Whether you'll have visitors in town this holiday season or are just looking for something fun to do during your time off, it's worth considering a visit to Madame Tussauds wax museum in Fisherman's Wharf. At its 20 worldwide locations, the wax museum spotlights a variety of famous figures, but the SF outpost specifically showcases some celebrities unique to Bay Area culture.
"San Francisco is a very different city than, say, Hollywood," said Kari Martin, marketing manager for Madame Tussauds. "People here love their sports, love their technology, and love their events. What we’ve done with this location is try to capture what’s made this city great.”
Francis Ford Coppola figure. (Photo: Madame Tussauds)
The museum's Spirit of San Francisco room features influential Bay Area entertainers like Janis Joplin, Jimi Hendrix, Jerry Garcia, Carlos Santana, Francis Ford Coppola and Robin Williams. "All of these people had an influence in shaping the San Francisco of today,” Martin said. Harvey Milk is in the house, as is Mayor Ed Lee.
Mark Zuckerberg figure. (Photo: Geri Koeppel/Hoodline)
Though Madame Tussauds has been open since June 2014, many locals may not be aware of its changeover from the Fisherman's Wharf Wax Museum, a family-run operation that ran from 1963–2013. Merlin Entertainment, Madame Tussauds' owner, has significantly upgraded the wax figures, which look much more realistic.
The SF museum houses 65–70 figures at any given time, rotating with other museums in the company. The idea is to give visitors something new to see each time they go. "We really like being a place where families like being together," Martin said.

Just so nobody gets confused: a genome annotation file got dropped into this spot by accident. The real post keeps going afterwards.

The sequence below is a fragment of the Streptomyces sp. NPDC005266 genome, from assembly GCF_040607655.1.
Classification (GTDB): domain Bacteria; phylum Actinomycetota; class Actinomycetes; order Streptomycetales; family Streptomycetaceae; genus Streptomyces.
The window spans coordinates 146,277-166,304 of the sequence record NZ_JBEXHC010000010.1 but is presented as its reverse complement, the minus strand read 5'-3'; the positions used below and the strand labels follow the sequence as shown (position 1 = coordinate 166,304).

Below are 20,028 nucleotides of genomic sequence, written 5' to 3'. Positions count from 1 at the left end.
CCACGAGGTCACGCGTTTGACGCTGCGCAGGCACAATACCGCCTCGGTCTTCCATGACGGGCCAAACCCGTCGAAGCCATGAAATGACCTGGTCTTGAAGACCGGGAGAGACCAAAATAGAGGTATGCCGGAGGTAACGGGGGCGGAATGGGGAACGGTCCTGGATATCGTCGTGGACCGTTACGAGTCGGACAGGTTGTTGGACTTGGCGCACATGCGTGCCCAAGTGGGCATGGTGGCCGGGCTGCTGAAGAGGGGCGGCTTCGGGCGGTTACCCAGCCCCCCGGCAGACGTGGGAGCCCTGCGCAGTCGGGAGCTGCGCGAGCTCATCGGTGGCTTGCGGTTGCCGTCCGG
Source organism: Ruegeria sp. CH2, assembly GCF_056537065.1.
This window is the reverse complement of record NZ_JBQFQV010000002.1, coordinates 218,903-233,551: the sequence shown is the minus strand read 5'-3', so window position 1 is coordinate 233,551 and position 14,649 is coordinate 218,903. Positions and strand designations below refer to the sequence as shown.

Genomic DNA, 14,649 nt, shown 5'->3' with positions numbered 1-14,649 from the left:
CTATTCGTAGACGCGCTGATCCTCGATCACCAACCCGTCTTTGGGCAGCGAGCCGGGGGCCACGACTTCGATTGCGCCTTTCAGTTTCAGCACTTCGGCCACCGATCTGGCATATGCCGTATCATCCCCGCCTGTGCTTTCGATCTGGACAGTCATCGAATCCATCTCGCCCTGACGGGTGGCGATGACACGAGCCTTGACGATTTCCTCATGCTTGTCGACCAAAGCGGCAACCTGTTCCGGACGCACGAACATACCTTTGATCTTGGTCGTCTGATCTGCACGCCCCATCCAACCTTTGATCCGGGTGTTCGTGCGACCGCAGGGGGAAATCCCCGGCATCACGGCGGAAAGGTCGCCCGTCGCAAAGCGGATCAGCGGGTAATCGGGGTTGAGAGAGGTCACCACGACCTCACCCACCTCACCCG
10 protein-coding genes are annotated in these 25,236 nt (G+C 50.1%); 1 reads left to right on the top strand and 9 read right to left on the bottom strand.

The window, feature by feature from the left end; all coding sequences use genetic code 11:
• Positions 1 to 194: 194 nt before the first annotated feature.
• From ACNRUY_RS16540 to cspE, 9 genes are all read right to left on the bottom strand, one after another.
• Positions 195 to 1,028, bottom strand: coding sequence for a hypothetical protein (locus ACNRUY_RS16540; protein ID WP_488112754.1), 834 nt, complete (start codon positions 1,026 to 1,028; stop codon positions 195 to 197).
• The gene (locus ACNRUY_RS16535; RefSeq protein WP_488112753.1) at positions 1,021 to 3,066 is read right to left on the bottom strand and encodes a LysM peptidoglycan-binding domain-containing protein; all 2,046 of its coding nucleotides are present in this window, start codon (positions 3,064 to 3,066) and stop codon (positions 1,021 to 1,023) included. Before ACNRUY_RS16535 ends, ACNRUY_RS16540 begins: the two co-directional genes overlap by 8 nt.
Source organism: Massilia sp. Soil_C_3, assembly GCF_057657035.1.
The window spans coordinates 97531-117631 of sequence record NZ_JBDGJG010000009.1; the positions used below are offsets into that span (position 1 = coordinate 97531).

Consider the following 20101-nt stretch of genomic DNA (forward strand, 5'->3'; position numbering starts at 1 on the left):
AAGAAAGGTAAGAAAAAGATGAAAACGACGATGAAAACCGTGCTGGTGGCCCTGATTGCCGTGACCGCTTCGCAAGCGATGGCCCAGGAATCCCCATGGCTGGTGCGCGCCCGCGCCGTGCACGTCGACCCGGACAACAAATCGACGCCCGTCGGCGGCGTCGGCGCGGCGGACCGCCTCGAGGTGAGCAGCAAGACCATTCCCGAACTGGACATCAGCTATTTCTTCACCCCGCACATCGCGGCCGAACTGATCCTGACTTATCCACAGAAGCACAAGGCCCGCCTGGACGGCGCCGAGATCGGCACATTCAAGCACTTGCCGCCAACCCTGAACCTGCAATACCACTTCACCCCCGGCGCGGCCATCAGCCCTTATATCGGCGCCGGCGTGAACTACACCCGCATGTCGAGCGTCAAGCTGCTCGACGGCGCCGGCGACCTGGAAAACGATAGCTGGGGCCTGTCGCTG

Audrey Hepburn figure. (Photo: Geri Koeppel/Hoodline)
When a celebrity gets a figure in the museum, they often appear in person: Sam Smith, Laverne Cox and Zendaya have all recently stopped in. Stephen Curry recently had his figure commissioned (here's a video of his sitting session), and will visit to launch it in February.
Grumpy Cat, the first feline ever to get her own figure, will make a stop at the museum at 11:30am on December 8th, as a cross-promotion with the Berkeley Humane Society. People are already excited about that, Martin said.
It's a common perception that a wax museum is all about celebrity-spotting, but Madame Tussauds tries to draw in "a richer history of culture and influence," Martin said. While visitors can check out Audrey Hepburn in her Breakfast at Tiffany's garb or John Travolta circa Pulp Fiction, they can also get up close with Rosa Parks and Abraham Lincoln. The tech world gets a lot of play, too: Steve Jobs and Mark Zuckerberg are on display, and a Steve Wozniak figure will be unveiled this spring.
Selfie enthusiasts will be particularly pleased to learn that there are no ropes or barricades, and touching is welcome. A team of two to three on-site artists clean up the figures after visiting hours. "You can hug them and kiss them; that's happened a lot with One Direction," Martin said. “George Clooney—he needs a lot of maintenance.”
Rosa Parks figure. (Photo: Geri Koeppel/Hoodline)
Martin said that it takes about two and a half to three months to create a figure. They're made in the United Kingdom, then shipped directly to each location.
To make their figure, the subject sits for about three hours as Madame Tussauds does a 3-D rendering. Using computers, the museum matches skin color, teeth, skin, gums, eye color, even the shade of the whites of a person's eyes. Hairs are placed on their head one by one. (For historical figures, artists do their best based on contemporary accounts.)
Height and body size are also made as accurate as possible; visitors are often surprised by how small celebrities are in real life.
Mayor Ed Lee. (Photo: Madame Tussauds)
Madame Tussaud's is open Monday-Thursday, 10am-6pm; Friday-Saturday, 10am-8pm; and Sunday, 10am-6pm. For the holidays, the museum is offering extended hours on some nights; see their online calendar for more information.
Bay Area locals get a discount on tickets purchased online ($16 adults, $10 kids). If you're looking for an extra activity, cheaper combo tickets are offered with the museum's sister attraction, the San Francisco Dungeon.
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